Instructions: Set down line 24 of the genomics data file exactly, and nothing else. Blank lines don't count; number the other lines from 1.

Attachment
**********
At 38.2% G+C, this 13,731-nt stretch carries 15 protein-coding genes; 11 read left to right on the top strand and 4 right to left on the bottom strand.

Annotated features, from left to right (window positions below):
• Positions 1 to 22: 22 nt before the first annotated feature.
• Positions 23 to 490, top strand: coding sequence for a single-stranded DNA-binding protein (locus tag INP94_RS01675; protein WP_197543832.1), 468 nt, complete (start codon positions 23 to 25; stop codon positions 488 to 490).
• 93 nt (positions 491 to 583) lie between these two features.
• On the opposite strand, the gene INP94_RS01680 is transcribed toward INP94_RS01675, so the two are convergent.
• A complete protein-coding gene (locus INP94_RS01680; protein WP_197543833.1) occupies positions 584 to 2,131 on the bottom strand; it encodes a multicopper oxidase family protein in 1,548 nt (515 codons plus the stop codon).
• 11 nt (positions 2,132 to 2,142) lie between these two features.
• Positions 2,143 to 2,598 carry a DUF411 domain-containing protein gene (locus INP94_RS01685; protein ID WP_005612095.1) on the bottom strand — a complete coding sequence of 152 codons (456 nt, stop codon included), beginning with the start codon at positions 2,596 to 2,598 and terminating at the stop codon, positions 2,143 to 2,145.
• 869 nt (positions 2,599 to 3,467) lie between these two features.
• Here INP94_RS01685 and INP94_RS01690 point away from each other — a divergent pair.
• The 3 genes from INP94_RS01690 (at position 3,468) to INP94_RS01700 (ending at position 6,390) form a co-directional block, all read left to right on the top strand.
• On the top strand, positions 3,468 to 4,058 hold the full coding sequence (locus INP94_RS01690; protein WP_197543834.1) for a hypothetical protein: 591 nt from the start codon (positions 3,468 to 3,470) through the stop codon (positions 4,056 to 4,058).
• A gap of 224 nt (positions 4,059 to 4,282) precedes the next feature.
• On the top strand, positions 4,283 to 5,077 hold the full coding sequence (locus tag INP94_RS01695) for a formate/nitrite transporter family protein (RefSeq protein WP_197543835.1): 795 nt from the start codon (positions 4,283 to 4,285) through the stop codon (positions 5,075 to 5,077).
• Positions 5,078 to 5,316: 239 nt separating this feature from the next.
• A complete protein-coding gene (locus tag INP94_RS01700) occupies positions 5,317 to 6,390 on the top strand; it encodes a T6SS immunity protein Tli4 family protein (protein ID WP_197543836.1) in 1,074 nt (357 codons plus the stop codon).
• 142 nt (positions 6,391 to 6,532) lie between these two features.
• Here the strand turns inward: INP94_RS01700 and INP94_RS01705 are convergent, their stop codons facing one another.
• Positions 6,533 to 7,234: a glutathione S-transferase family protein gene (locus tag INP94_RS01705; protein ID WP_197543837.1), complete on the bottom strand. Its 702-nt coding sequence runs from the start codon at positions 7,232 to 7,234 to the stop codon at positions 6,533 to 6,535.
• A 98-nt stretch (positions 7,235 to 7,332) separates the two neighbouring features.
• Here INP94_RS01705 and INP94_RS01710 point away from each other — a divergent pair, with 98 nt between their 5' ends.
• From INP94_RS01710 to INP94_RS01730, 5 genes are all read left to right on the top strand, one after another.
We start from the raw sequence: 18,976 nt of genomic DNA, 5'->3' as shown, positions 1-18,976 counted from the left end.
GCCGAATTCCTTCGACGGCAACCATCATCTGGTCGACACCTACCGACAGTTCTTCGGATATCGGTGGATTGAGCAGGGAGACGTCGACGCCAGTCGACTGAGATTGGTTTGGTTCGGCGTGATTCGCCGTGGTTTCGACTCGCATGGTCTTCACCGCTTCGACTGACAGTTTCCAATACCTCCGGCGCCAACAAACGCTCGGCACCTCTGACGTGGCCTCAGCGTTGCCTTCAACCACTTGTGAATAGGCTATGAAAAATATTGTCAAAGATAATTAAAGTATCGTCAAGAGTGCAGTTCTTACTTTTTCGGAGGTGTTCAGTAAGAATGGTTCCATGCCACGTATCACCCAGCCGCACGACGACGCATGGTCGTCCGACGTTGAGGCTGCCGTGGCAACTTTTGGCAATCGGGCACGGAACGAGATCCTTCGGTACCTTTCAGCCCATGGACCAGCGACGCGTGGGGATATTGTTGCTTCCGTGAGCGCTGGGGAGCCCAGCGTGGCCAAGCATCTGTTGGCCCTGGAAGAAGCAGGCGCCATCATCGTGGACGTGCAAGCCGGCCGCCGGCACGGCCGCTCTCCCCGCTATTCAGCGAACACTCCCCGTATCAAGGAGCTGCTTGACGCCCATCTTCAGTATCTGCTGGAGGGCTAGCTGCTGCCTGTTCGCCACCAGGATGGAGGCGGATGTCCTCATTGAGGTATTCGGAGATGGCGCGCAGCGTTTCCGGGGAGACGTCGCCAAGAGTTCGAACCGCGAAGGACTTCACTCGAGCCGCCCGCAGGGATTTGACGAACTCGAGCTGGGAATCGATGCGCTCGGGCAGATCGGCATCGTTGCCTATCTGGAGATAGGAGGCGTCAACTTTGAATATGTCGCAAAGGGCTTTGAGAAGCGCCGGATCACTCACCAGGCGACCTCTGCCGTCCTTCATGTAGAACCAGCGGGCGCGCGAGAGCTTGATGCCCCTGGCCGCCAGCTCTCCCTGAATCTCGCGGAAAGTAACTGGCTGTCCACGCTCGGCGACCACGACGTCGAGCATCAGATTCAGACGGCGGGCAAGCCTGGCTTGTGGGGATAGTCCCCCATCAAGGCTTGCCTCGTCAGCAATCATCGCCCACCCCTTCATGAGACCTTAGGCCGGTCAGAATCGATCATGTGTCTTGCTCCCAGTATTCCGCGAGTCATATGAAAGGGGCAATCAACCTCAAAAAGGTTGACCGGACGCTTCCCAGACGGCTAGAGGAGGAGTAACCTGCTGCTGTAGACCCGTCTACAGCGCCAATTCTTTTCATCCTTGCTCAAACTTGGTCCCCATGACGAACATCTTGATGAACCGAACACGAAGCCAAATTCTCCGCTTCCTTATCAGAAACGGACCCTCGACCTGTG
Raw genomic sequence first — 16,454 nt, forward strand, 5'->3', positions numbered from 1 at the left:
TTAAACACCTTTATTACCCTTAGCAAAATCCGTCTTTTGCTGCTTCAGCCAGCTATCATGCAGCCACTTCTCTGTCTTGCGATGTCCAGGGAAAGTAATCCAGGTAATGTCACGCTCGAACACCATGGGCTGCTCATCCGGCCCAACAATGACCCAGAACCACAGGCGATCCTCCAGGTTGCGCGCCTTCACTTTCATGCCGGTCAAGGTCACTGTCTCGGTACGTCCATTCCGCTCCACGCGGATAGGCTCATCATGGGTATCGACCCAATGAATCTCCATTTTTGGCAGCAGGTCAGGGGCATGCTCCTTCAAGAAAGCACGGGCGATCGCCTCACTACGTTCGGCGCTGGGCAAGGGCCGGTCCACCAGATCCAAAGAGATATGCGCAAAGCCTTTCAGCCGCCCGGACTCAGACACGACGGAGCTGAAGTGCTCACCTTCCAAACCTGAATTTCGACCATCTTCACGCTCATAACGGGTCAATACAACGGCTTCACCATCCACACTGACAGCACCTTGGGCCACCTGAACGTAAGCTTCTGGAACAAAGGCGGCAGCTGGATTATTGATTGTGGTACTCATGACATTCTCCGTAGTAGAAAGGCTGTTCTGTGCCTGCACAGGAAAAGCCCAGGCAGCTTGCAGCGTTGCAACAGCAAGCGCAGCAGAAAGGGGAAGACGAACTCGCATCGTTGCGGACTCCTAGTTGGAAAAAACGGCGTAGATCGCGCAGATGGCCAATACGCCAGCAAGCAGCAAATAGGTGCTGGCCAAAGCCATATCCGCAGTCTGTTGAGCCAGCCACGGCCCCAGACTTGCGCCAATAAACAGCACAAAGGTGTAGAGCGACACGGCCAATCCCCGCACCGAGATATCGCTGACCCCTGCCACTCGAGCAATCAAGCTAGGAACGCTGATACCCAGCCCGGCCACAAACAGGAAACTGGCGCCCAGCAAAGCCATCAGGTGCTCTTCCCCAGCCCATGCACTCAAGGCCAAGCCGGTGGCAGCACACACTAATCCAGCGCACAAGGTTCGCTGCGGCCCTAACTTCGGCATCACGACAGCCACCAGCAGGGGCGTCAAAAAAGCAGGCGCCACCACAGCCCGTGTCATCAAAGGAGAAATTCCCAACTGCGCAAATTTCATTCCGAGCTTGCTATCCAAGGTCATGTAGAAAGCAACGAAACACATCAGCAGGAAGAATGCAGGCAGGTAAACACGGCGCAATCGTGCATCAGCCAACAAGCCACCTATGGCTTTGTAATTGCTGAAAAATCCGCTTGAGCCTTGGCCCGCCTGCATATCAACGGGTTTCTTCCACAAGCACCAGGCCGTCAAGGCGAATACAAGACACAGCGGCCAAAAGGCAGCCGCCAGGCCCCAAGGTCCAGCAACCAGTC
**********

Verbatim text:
We start from the raw sequence: 18,976 nt of genomic DNA, 5'->3' as shown, positions 1-18,976 counted from the left end.